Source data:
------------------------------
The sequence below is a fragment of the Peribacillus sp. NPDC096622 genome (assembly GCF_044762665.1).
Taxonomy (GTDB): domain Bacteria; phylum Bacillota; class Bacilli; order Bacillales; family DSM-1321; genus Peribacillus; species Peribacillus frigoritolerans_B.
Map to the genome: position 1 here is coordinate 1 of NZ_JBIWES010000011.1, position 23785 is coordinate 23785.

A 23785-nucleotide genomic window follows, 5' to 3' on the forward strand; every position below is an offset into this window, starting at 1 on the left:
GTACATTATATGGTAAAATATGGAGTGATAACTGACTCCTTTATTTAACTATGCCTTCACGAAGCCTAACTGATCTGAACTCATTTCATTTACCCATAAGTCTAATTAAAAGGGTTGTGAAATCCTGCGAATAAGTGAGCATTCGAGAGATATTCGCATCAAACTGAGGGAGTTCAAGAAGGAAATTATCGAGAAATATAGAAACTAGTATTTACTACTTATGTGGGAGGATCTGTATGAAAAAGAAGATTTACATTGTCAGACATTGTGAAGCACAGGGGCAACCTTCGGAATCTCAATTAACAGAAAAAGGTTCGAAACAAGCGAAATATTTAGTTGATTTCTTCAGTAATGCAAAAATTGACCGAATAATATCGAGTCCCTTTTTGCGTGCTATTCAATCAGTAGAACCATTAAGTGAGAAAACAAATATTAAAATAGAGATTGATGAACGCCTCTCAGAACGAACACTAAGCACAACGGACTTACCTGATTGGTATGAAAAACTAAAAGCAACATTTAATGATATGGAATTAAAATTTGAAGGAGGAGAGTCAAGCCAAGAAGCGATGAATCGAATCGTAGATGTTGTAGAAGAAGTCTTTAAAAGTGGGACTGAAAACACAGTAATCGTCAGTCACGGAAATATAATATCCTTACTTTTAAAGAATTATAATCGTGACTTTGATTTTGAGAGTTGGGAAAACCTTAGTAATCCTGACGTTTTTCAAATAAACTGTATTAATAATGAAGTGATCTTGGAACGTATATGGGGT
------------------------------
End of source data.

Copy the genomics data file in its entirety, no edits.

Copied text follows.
The sequence below is a fragment of the Peribacillus sp. NPDC096622 genome (assembly GCF_044762665.1).
Taxonomy (GTDB): domain Bacteria; phylum Bacillota; class Bacilli; order Bacillales; family DSM-1321; genus Peribacillus; species Peribacillus frigoritolerans_B.
Map to the genome: position 1 here is coordinate 1 of NZ_JBIWES010000011.1, position 23785 is coordinate 23785.

A 23785-nucleotide genomic window follows, 5' to 3' on the forward strand; every position below is an offset into this window, starting at 1 on the left:
GTACATTATATGGTAAAATATGGAGTGATAACTGACTCCTTTATTTAACTATGCCTTCACGAAGCCTAACTGATCTGAACTCATTTCATTTACCCATAAGTCTAATTAAAAGGGTTGTGAAATCCTGCGAATAAGTGAGCATTCGAGAGATATTCGCATCAAACTGAGGGAGTTCAAGAAGGAAATTATCGAGAAATATAGAAACTAGTATTTACTACTTATGTGGGAGGATCTGTATGAAAAAGAAGATTTACATTGTCAGACATTGTGAAGCACAGGGGCAACCTTCGGAATCTCAATTAACAGAAAAAGGTTCGAAACAAGCGAAATATTTAGTTGATTTCTTCAGTAATGCAAAAATTGACCGAATAATATCGAGTCCCTTTTTGCGTGCTATTCAATCAGTAGAACCATTAAGTGAGAAAACAAATATTAAAATAGAGATTGATGAACGCCTCTCAGAACGAACACTAAGCACAACGGACTTACCTGATTGGTATGAAAAACTAAAAGCAACATTTAATGATATGGAATTAAAATTTGAAGGAGGAGAGTCAAGCCAAGAAGCGATGAATCGAATCGTAGATGTTGTAGAAGAAGTCTTTAAAAGTGGGACTGAAAACACAGTAATCGTCAGTCACGGAAATATAATATCCTTACTTTTAAAGAATTATAATCGTGACTTTGATTTTGAGAGTTGGGAAAACCTTAGTAATCCTGACGTTTTTCAAATAAACTGTATTAATAATGAAGTGATCTTGGAACGTATATGGGGT